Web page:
•  Creation of Broad-based Food Security Commission: As the food security has several dimensions ranging from food availability to food absorption, there is a need to address this issue in an holistic manner by involving all the concerned ministries, organizations as well as the provincial governments. In order to avoid the proverbial endemic inter-ministerial turf war, it would be appropriate to create a broad based commission at the highest level, preferably at the prime minister level as is the practice in most of the developing countries. Modelled on the pattern of National Disaster Management Authority (NDMA ), this Commission would be an appropriate forum  for better coordination and extracting cooperation from all the relevant institutions in ensuring food security. If not possible, then it must be located in the Planning Commission because food security policy can be conveniently dovetailed with its overall growth policy.
  • However, in no case, the Ministry of Food Security and Agricultural Research, should be exclusively in charge of the formulation of the food security policy. Their mandate requires their attention to only one aspect of food security, namely food availability, disregarding the other three elements of food security mentioned above. As such, they cannot not comprehend the enormity of the issue and find appropriate solutions.
  • Preparation of Food Insecurity Profile: One of the first tasks of the Commission should be to update the food insecurity profile of the country to have the exact magnitude and geographical and sectional spread of the food people and regions.. Even when Pakistan was self sufficient in the production of food grains, there were  significant food gaps in terms of consumption between relatively developed regions and those lagging behind. Then there is always a danger of its certain areas falling victims to chronic or transitory food insecurity due to the ongoing violence and terrorism in some of worst affected areas. We must try to remove those deficiencies while preparing any plan of action to ensure equity and inclusiveness in food security
  • Strengthening Social Safety Nets: Better social protections for poor people are urgently needed as the looming recession following the coronavirus pandemic may put basic nutrition beyond their reach. Under the Ehsas Programme,there are multiple initiatives that are comforting the underprivileged. Namely, the Panahgahs (200 sites, 1500+ meals daily), Sehat Sahulat Program (10 million provided with Insaf Cards) and a lot more along with this on complete merit. During the pandemic, it rolled out PKR 144 billion to 12 million families with full transparency. They aim to target 16 million families. The programme has been enhanced to PKR 208 billion despite the economic situation. Highly commendable.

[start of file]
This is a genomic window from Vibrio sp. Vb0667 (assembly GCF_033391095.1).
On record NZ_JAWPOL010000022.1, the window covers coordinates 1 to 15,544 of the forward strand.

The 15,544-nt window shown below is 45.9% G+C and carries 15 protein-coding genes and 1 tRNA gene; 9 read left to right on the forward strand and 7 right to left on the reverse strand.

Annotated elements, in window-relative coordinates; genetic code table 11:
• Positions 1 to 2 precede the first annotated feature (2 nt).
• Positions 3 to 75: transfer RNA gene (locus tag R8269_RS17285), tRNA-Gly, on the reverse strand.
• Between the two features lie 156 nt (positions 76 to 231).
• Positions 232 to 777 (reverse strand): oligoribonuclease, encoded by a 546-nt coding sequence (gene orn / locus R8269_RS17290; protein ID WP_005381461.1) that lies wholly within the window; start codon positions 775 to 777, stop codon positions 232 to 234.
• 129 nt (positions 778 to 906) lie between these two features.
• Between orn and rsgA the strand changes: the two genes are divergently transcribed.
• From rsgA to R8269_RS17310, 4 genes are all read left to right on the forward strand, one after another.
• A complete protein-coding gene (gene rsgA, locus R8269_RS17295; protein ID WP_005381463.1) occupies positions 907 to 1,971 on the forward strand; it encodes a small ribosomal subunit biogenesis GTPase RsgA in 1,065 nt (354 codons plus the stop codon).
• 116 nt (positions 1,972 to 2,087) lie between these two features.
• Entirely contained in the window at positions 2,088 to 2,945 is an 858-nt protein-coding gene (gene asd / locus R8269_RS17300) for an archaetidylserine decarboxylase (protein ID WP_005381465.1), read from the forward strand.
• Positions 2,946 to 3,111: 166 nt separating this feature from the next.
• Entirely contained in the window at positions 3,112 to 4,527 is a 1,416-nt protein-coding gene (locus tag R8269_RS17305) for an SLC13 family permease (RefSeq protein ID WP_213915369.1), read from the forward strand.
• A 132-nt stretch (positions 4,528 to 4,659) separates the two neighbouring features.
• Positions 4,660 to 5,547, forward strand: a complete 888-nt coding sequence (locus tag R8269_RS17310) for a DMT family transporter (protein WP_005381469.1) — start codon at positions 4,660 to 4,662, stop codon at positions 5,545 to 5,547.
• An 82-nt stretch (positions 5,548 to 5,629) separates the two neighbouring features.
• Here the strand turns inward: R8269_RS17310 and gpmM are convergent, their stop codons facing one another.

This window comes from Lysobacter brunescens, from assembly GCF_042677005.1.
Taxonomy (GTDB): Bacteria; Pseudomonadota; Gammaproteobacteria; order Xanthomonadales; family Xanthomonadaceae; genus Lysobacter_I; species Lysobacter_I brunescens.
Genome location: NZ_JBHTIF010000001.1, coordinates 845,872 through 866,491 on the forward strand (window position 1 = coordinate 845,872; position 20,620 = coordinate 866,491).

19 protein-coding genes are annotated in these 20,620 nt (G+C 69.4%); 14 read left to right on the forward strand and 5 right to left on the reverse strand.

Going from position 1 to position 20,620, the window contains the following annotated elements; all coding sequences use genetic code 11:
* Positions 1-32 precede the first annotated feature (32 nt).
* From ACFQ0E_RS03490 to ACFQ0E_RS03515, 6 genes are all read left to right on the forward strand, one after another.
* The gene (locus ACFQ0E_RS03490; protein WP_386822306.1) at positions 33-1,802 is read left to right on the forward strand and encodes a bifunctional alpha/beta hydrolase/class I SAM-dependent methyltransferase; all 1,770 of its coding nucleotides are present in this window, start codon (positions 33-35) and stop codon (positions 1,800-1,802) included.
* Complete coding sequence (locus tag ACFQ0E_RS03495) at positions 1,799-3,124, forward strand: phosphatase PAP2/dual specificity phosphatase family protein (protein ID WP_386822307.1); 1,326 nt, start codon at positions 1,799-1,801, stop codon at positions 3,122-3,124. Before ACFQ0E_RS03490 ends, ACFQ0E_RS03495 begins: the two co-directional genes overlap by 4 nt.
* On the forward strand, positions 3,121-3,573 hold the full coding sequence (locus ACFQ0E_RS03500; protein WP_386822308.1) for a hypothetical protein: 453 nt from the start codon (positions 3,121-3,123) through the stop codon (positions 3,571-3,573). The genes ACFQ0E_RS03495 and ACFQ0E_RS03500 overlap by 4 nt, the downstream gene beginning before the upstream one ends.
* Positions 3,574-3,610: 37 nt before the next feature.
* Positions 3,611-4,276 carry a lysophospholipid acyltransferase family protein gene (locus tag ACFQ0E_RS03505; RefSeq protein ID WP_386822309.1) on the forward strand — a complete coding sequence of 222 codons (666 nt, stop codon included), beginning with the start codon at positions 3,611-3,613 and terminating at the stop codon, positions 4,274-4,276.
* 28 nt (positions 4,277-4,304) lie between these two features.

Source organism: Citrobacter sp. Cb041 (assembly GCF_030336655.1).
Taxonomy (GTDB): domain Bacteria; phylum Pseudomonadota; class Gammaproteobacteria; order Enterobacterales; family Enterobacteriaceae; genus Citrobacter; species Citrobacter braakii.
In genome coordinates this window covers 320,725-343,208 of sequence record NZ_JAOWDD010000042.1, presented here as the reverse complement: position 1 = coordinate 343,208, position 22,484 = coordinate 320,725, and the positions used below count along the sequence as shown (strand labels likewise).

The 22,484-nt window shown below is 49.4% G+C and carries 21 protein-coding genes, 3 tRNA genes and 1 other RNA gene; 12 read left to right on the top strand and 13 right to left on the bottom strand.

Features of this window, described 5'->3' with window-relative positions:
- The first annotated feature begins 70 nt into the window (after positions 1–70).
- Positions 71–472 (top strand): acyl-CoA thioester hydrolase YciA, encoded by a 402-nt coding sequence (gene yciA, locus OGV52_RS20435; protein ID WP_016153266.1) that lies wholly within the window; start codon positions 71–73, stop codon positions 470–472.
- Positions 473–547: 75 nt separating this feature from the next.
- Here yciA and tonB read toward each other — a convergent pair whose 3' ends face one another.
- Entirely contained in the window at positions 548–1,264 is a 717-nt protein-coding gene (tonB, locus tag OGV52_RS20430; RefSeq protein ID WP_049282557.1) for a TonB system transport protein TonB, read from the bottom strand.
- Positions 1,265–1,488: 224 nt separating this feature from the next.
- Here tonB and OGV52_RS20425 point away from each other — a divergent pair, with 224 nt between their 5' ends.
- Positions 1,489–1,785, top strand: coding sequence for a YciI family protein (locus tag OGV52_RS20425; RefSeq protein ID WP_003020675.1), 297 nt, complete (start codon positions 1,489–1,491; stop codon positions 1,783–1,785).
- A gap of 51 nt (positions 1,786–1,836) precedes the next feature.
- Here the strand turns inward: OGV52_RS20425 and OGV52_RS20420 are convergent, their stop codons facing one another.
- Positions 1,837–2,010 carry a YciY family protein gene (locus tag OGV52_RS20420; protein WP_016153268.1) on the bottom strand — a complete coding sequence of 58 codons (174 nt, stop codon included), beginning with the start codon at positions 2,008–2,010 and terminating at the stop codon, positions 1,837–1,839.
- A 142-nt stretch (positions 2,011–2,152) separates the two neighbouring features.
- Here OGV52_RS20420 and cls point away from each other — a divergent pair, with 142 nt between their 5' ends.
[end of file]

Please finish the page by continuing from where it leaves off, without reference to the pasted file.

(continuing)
• Building of Buffer Stocks: Although globally harvests of staple crops are holding up, and the export bans and protectionism that experts feared have so far been largely avoided, the worst of the impacts of the pandemic and ensuing recession are yet to be felt. Even in countries with abundant food, we see risks of disruption in the food supply chain. It is therefore right time to start building buffer stocks by importing wheat in sufficient quantity before the prices start rising or the exporting countries impose restrictions.
  • Long Term Planning Needed: The COVID-19 crisis has exposed dangerous deficiencies in our food systems and actively threatens the lives and livelihoods of people who already live in a precarious state of food insecurity. But it is also an opportunity to improve those systems by carrying out a long term response that prioritises healthy and environmentally sustainable food systems. It of course starts with increasing the domestic agricultural production augmented  with sufficient imports of wheat as and when needed. This in turn means increasing the efficiency of agricultural operations by adopting good agricultural practices. These in nutshell are greater mechanization of agricultural operations, appropriate application of inputs, reducing production and post production losses, timely processing of the produce and ensuring fair returns to the farmers through rationalization of prices of agricultural inputs and outputs. Any remedies must also target the climate emergency, which is strongly linked to food systems. Solutions need to be science-based and coordinated across sectors to provide immediate response and assistance for those most in need.

Conclusion

Keeping in view the complexity of the issue and particularly the sensitive nature of  any food crises, there is an urgent need to address this issue on emergent basis. Unless immediate action is taken, it is increasingly clear that there is an impending food emergency that could have long-term impacts on hundreds of millions of children and adults. We need to act now to avoid the worst impacts of our efforts to control the pandemic.

From the ebook “Pakistan Studies: 20 Essays” by Shahid Hussain Raja

Published by Amazon https://www.amazon.com/dp/B01MSF3UMR